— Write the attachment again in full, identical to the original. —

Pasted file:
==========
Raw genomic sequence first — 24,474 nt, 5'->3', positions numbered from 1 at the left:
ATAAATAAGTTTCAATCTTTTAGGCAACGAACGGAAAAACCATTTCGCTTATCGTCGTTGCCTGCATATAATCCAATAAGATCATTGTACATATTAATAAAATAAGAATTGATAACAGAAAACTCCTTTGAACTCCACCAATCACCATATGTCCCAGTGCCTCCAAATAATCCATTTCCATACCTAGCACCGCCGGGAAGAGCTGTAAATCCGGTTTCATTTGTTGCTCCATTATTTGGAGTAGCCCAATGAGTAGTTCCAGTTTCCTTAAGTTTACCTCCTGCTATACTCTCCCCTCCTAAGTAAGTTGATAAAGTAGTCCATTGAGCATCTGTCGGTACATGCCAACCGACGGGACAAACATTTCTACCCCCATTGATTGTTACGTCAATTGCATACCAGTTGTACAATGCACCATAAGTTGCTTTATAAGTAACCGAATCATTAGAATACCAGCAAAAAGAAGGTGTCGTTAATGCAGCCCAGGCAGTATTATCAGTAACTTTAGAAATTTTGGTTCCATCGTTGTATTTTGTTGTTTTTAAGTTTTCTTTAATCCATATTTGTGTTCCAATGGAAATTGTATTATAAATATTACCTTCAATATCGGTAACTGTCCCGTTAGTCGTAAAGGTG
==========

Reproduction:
Raw genomic sequence first — 24,474 nt, 5'->3', positions numbered from 1 at the left:
ATAAATAAGTTTCAATCTTTTAGGCAACGAACGGAAAAACCATTTCGCTTATCGTCGTTGCCTGCATATAATCCAATAAGATCATTGTACATATTAATAAAATAAGAATTGATAACAGAAAACTCCTTTGAACTCCACCAATCACCATATGTCCCAGTGCCTCCAAATAATCCATTTCCATACCTAGCACCGCCGGGAAGAGCTGTAAATCCGGTTTCATTTGTTGCTCCATTATTTGGAGTAGCCCAATGAGTAGTTCCAGTTTCCTTAAGTTTACCTCCTGCTATACTCTCCCCTCCTAAGTAAGTTGATAAAGTAGTCCATTGAGCATCTGTCGGTACATGCCAACCGACGGGACAAACATTTCTACCCCCATTGATTGTTACGTCAATTGCATACCAGTTGTACAATGCACCATAAGTTGCTTTATAAGTAACCGAATCATTAGAATACCAGCAAAAAGAAGGTGTCGTTAATGCAGCCCAGGCAGTATTATCAGTAACTTTAGAAATTTTGGTTCCATCGTTGTATTTTGTTGTTTTTAAGTTTTCTTTAATCCATATTTGTGTTCCAATGGAAATTGTATTATAAATATTACCTTCAATATCGGTAACTGTCCCGTTAGTCGTAAAGGTG